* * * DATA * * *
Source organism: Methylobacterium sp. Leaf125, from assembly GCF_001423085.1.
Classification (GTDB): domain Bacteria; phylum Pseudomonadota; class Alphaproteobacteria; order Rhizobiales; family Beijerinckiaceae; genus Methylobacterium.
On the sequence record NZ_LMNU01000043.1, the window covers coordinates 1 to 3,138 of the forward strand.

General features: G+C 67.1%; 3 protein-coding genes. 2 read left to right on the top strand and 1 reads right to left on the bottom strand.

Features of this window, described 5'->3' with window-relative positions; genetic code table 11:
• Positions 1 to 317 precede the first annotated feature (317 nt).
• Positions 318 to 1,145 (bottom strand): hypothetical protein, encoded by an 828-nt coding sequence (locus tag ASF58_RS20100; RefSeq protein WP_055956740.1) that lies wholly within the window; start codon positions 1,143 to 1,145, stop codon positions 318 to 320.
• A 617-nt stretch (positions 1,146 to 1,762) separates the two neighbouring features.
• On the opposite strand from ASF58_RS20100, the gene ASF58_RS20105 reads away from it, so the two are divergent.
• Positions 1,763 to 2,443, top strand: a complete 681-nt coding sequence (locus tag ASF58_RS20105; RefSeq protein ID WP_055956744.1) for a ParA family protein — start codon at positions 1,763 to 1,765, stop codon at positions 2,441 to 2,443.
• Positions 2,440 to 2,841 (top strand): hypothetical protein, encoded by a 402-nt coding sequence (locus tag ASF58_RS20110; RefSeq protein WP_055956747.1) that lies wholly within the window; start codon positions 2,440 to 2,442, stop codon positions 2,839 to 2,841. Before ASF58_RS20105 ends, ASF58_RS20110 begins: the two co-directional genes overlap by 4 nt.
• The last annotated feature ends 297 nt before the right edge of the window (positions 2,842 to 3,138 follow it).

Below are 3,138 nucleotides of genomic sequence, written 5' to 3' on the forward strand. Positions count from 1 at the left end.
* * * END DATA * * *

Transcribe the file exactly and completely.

Source organism: Methylobacterium sp. Leaf125, from assembly GCF_001423085.1.
Classification (GTDB): domain Bacteria; phylum Pseudomonadota; class Alphaproteobacteria; order Rhizobiales; family Beijerinckiaceae; genus Methylobacterium.
On the sequence record NZ_LMNU01000043.1, the window covers coordinates 1 to 3,138 of the forward strand.

General features: G+C 67.1%; 3 protein-coding genes. 2 read left to right on the top strand and 1 reads right to left on the bottom strand.

Features of this window, described 5'->3' with window-relative positions; genetic code table 11:
• Positions 1 to 317 precede the first annotated feature (317 nt).
• Positions 318 to 1,145 (bottom strand): hypothetical protein, encoded by an 828-nt coding sequence (locus tag ASF58_RS20100; RefSeq protein WP_055956740.1) that lies wholly within the window; start codon positions 1,143 to 1,145, stop codon positions 318 to 320.
• A 617-nt stretch (positions 1,146 to 1,762) separates the two neighbouring features.
• On the opposite strand from ASF58_RS20100, the gene ASF58_RS20105 reads away from it, so the two are divergent.
• Positions 1,763 to 2,443, top strand: a complete 681-nt coding sequence (locus tag ASF58_RS20105; RefSeq protein ID WP_055956744.1) for a ParA family protein — start codon at positions 1,763 to 1,765, stop codon at positions 2,441 to 2,443.
• Positions 2,440 to 2,841 (top strand): hypothetical protein, encoded by a 402-nt coding sequence (locus tag ASF58_RS20110; RefSeq protein WP_055956747.1) that lies wholly within the window; start codon positions 2,440 to 2,442, stop codon positions 2,839 to 2,841. Before ASF58_RS20105 ends, ASF58_RS20110 begins: the two co-directional genes overlap by 4 nt.
• The last annotated feature ends 297 nt before the right edge of the window (positions 2,842 to 3,138 follow it).

Below are 3,138 nucleotides of genomic sequence, written 5' to 3' on the forward strand. Positions count from 1 at the left end.